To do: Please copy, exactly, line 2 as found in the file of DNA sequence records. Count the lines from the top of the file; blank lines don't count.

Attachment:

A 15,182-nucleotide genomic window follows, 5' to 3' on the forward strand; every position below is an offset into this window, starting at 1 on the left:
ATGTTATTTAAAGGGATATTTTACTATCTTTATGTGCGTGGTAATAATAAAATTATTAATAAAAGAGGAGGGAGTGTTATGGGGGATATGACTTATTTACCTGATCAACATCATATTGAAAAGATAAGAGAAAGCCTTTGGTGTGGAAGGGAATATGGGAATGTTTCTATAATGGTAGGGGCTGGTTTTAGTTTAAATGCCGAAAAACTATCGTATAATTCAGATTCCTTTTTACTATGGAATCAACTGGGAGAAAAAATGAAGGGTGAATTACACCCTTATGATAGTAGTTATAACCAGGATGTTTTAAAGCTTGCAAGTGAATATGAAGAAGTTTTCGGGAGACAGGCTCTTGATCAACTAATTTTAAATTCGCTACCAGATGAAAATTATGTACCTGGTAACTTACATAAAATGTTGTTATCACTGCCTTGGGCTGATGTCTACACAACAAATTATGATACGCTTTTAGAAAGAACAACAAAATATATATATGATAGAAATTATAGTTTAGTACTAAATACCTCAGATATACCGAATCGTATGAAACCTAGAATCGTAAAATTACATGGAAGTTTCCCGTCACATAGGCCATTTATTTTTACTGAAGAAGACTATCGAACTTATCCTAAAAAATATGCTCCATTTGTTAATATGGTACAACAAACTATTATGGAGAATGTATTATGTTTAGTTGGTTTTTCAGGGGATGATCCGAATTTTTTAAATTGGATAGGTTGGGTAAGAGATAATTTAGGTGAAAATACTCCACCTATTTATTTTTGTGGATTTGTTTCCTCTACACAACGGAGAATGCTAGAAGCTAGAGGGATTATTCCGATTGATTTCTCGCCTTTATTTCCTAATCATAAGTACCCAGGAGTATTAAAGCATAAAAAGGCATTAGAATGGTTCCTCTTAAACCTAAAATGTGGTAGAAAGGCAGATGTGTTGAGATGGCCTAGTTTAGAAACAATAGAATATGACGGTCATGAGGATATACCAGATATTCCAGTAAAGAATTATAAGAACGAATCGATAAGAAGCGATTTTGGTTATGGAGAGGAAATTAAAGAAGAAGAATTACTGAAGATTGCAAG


ATGTTATTTAAAGGGATATTTTACTATCTTTATGTGCGTGGTAATAATAAAATTATTAATAAAAGAGGAGGGAGTGTTATGGGGGATATGACTTATTTACCTGATCAACATCATATTGAAAAGATAAGAGAAAGCCTTTGGTGTGGAAGGGAATATGGGAATGTTTCTATAATGGTAGGGGCTGGTTTTAGTTTAAATGCCGAAAAACTATCGTATAATTCAGATTCCTTTTTACTATGGAATCAACTGGGAGAAAAAATGAAGGGTGAATTACACCCTTATGATAGTAGTTATAACCAGGATGTTTTAAAGCTTGCAAGTGAATATGAAGAAGTTTTCGGGAGACAGGCTCTTGATCAACTAATTTTAAATTCGCTACCAGATGAAAATTATGTACCTGGTAACTTACATAAAATGTTGTTATCACTGCCTTGGGCTGATGTCTACACAACAAATTATGATACGCTTTTAGAAAGAACAACAAAATATATATATGATAGAAATTATAGTTTAGTACTAAATACCTCAGATATACCGAATCGTATGAAACCTAGAATCGTAAAATTACATGGAAGTTTCCCGTCACATAGGCCATTTATTTTTACTGAAGAAGACTATCGAACTTATCCTAAAAAATATGCTCCATTTGTTAATATGGTACAACAAACTATTATGGAGAATGTATTATGTTTAGTTGGTTTTTCAGGGGATGATCCGAATTTTTTAAATTGGATAGGTTGGGTAAGAGATAATTTAGGTGAAAATACTCCACCTATTTATTTTTGTGGATTTGTTTCCTCTACACAACGGAGAATGCTAGAAGCTAGAGGGATTATTCCGATTGATTTCTCGCCTTTATTTCCTAATCATAAGTACCCAGGAGTATTAAAGCATAAAAAGGCATTAGAATGGTTCCTCTTAAACCTAAAATGTGGTAGAAAGGCAGATGTGTTGAGATGGCCTAGTTTAGAAACAATAGAATATGACGGTCATGAGGATATACCAGATATTCCAGTAAAGAATTATAAGAACGAATCGATAAGAAGCGATTTTGGTTATGGAGAGGAAATTAAAGAAGAAGAATTACTGAAGATTGCAAG